NFkB was originally identified as a factor that binds to the immunoglobulin kappa light chain enhancer in B cells. It was subsequently found in non-B cells in an inactive cytoplasmic form consisting of NFkB bound to IkB. NFkB was originally identified as a heterodimeric DNA binding protein complex consisting of p65 (RelA) and p50 (NFKB1) subunits. Other identified subunits include p52 (NFKB2), c-Rel, and RelB. The p65, cRel, and RelB subunits are responsible for transactivation. The p50 and p52 subunits possess DNA binding activity but limited ability to transactivate. p52 has been reported to form transcriptionally active heterodimers with the NFkB subunit p65, similar to p50/p65 heterodimers. Both p50 and p52 are synthesized in a precursor form referred to as p105 and p100, respectively. The heterodimers of p52/p65 and p50/p65 are regulated by physical inactivation in the cytoplasm by an inhibitor called IkB-a. IkB-a binds to the p65 subunit, preventing nuclear localization and DNA binding. Low levels of p52 and p50 homodimers can also exist in cells. Reports describe the 607 aa C-terminal region (CTR) of p105 as IkB-g in that the molecule acts as an inhibitor of NFkB by binding to p65 and other NFkB subunits. p105 contains an N-terminal p50 domain followed by a glycine rich region (GRR), ankyrin repeat domain (ARD), death domain (DD) and destruction box (DB).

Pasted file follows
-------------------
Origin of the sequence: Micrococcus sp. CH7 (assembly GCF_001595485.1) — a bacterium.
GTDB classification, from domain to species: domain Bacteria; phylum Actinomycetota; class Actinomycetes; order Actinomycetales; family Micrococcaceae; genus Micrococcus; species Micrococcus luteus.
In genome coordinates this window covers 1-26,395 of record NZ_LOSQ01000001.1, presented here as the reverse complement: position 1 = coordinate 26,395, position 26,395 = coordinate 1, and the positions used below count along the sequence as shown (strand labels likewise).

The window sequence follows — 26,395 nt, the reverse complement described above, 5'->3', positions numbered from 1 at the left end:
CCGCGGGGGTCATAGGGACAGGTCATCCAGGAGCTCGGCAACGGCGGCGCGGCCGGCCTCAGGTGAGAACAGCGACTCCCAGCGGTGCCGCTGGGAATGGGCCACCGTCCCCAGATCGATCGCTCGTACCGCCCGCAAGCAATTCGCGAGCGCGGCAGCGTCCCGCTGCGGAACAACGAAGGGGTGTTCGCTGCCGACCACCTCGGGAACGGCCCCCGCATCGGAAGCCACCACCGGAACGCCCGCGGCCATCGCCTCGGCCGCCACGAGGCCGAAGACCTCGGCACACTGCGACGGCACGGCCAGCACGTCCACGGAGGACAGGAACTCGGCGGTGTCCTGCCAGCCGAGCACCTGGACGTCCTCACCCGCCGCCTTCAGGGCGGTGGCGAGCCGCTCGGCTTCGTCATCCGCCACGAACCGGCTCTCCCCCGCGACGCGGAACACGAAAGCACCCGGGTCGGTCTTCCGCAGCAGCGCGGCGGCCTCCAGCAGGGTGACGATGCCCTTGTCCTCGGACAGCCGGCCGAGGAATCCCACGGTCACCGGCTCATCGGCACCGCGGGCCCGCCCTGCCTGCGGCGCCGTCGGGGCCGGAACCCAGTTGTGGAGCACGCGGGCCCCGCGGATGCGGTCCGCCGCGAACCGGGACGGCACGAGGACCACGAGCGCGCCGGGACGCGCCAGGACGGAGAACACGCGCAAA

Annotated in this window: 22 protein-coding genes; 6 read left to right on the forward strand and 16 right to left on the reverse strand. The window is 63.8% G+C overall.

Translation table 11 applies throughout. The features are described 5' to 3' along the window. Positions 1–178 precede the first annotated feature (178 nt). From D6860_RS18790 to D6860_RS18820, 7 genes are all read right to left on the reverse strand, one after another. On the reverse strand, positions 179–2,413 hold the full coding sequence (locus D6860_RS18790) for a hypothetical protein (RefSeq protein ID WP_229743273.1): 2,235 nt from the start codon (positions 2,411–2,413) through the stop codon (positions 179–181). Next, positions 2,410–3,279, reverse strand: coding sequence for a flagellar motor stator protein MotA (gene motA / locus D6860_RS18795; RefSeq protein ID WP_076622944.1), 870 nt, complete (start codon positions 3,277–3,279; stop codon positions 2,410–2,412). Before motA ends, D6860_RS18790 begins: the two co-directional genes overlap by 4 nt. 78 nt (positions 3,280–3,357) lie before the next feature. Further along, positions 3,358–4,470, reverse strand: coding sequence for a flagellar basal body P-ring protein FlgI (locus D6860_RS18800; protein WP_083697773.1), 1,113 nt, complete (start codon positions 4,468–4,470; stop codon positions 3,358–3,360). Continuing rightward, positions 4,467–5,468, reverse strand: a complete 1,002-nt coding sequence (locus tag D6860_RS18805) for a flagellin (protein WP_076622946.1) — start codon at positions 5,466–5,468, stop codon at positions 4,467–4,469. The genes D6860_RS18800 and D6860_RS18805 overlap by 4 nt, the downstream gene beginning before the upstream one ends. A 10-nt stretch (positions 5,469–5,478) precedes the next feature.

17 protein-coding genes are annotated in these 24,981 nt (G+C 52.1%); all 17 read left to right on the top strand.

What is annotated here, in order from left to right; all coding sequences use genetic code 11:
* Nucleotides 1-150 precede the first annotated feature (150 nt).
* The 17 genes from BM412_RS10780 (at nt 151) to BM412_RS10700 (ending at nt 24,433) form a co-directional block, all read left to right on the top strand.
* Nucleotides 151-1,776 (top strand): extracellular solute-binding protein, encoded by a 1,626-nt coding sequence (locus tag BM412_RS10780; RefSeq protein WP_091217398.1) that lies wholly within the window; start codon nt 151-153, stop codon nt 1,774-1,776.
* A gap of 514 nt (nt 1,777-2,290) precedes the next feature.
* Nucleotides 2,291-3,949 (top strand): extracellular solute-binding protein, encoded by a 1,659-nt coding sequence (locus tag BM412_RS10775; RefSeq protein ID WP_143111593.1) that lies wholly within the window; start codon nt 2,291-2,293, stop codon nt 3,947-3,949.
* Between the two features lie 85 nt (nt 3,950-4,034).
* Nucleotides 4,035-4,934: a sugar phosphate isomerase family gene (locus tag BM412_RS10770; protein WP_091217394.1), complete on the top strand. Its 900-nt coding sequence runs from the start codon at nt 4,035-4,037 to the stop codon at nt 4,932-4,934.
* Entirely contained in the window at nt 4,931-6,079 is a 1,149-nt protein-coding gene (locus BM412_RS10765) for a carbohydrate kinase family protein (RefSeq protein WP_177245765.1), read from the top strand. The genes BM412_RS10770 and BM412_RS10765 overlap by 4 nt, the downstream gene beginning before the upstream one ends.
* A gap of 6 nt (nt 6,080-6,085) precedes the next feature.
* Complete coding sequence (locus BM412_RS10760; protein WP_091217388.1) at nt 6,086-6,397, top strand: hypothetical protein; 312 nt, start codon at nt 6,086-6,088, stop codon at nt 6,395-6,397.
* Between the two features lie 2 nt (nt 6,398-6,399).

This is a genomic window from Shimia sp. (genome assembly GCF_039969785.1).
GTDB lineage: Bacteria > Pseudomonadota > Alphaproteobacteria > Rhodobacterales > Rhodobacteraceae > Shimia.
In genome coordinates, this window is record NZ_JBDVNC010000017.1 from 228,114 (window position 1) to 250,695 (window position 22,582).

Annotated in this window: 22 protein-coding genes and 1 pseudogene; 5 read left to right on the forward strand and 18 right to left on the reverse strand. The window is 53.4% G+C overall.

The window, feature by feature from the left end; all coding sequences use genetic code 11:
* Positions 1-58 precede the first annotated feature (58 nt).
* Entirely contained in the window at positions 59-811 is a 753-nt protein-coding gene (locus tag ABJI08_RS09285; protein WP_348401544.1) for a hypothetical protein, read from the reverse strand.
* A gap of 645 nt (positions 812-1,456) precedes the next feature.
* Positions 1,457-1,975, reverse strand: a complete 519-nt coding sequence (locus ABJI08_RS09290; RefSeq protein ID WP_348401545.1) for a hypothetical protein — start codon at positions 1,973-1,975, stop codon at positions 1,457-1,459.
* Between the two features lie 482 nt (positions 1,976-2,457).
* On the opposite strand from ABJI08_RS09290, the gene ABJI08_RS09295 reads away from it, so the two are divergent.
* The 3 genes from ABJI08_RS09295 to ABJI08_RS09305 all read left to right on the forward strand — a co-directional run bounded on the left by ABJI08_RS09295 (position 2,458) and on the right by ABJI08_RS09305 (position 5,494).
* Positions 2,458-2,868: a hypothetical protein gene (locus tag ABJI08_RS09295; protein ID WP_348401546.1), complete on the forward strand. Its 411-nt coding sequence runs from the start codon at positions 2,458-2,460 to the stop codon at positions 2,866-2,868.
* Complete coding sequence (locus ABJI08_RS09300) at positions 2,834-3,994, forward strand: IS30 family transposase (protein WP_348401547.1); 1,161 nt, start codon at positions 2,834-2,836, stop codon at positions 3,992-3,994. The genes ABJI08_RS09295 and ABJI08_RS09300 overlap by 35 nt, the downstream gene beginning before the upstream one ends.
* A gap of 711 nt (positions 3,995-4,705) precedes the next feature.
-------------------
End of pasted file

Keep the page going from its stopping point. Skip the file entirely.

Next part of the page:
Human NFkB p105 peptide corresponding to a region near the N-terminus of the human protein conjugated to Keyhole Limpet Hemocyanin (KLH).